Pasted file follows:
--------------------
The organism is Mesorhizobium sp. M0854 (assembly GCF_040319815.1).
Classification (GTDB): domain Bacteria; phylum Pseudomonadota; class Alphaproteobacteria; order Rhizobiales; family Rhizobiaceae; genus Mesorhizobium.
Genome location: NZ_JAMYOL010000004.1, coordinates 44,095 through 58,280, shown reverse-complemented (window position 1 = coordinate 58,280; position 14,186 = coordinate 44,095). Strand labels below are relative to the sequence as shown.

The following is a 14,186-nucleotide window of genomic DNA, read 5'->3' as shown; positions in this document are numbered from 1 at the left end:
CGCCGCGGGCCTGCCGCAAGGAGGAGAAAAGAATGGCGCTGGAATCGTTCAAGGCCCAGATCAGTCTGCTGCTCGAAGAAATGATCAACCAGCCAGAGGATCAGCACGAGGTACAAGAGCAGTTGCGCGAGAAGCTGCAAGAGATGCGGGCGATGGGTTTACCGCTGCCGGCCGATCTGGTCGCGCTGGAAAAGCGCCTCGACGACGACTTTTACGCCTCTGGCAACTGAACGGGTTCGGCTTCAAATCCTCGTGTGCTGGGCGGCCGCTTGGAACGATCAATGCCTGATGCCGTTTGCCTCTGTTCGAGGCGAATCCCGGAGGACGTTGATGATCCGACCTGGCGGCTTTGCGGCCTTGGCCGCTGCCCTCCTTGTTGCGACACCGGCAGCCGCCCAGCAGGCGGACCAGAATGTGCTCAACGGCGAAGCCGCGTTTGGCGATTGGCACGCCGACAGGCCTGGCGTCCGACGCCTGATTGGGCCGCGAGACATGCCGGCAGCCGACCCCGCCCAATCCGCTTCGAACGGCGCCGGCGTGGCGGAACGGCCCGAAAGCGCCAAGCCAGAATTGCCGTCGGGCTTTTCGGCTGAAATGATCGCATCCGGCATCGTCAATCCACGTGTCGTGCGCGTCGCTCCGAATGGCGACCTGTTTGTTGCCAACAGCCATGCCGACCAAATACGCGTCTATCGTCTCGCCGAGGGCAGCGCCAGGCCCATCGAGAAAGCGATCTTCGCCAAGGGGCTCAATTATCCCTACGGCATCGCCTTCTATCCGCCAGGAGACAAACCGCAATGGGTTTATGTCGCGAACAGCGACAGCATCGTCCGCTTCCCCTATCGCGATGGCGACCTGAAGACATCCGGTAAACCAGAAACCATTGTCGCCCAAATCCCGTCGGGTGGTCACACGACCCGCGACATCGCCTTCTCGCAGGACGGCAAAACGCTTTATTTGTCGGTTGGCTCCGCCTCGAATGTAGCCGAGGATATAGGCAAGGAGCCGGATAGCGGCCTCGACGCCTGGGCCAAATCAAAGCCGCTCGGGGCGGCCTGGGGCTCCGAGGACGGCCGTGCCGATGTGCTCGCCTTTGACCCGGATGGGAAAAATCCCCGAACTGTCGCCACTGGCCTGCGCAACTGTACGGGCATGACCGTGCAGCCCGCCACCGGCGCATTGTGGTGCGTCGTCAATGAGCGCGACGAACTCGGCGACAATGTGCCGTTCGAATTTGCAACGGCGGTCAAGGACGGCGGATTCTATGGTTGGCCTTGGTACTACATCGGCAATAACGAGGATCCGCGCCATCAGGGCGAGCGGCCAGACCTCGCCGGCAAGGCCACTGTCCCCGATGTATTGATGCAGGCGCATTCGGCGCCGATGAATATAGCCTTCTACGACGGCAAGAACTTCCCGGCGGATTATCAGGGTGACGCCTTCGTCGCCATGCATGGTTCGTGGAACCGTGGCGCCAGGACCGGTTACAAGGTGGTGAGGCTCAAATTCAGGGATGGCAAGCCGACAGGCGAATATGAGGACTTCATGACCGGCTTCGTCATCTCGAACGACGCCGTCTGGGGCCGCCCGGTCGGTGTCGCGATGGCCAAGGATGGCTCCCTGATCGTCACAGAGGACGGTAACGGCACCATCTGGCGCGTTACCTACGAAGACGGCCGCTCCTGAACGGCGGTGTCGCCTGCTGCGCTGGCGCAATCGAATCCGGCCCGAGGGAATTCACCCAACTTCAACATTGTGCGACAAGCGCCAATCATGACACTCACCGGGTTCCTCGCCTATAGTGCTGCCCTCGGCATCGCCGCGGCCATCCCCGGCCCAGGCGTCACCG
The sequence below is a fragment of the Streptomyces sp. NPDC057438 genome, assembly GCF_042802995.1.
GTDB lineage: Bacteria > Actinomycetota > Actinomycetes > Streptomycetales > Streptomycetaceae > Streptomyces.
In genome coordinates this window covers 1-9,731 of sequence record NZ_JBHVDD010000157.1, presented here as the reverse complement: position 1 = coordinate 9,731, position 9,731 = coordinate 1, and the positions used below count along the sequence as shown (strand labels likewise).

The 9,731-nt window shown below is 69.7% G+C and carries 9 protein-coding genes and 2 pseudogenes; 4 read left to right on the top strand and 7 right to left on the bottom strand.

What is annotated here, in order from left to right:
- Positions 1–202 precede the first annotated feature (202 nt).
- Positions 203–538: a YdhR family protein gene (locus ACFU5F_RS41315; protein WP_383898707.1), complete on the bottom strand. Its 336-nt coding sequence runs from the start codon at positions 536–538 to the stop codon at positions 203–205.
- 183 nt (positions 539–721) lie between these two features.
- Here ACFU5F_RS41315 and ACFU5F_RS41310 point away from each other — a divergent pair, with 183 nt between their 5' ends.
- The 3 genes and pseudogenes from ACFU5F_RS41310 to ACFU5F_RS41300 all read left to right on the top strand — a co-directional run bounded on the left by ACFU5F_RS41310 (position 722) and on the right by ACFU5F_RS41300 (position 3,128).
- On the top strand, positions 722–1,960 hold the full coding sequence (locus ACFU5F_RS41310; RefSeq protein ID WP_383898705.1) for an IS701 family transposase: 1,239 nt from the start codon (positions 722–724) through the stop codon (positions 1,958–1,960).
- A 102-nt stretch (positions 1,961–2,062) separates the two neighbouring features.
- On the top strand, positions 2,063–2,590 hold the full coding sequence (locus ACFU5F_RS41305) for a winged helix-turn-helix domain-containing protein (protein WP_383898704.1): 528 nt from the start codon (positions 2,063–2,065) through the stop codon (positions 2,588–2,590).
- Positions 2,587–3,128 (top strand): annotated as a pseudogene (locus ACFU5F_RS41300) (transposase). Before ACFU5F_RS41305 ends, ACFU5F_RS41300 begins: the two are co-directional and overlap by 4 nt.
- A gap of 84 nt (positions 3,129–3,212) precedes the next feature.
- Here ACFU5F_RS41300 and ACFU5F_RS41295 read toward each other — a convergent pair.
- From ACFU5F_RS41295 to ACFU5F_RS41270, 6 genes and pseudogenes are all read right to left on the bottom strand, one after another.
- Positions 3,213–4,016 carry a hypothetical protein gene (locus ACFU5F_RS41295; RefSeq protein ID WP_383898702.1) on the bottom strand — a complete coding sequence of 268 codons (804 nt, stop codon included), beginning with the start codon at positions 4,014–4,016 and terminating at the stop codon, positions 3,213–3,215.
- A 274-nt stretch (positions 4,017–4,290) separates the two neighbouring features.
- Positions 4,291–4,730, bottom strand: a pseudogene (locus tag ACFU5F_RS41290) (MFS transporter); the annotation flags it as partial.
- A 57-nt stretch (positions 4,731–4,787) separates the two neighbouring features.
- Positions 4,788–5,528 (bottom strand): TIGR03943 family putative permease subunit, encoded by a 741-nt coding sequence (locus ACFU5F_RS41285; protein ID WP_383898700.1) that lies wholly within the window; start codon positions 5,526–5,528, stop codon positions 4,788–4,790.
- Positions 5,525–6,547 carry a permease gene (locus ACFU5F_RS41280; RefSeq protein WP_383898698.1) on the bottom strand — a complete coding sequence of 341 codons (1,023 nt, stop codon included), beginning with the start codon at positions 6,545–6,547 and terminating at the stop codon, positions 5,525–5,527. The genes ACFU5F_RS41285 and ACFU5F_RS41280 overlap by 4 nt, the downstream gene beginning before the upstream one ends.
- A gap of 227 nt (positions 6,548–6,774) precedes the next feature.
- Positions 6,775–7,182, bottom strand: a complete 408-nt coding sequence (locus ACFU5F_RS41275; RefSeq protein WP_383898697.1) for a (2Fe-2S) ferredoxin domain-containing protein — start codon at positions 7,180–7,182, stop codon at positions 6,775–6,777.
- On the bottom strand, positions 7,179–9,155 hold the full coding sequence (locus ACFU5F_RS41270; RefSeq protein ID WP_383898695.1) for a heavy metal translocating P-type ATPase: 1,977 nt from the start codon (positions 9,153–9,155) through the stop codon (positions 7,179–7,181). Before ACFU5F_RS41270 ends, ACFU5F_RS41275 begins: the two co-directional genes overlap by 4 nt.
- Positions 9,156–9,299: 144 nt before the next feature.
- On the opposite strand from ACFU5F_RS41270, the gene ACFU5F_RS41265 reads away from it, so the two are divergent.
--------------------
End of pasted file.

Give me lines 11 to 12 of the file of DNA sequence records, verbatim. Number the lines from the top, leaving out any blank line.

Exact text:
- Positions 1–202 precede the first annotated feature (202 nt).
- Positions 203–538: a YdhR family protein gene (locus ACFU5F_RS41315; protein WP_383898707.1), complete on the bottom strand. Its 336-nt coding sequence runs from the start codon at positions 536–538 to the stop codon at positions 203–205.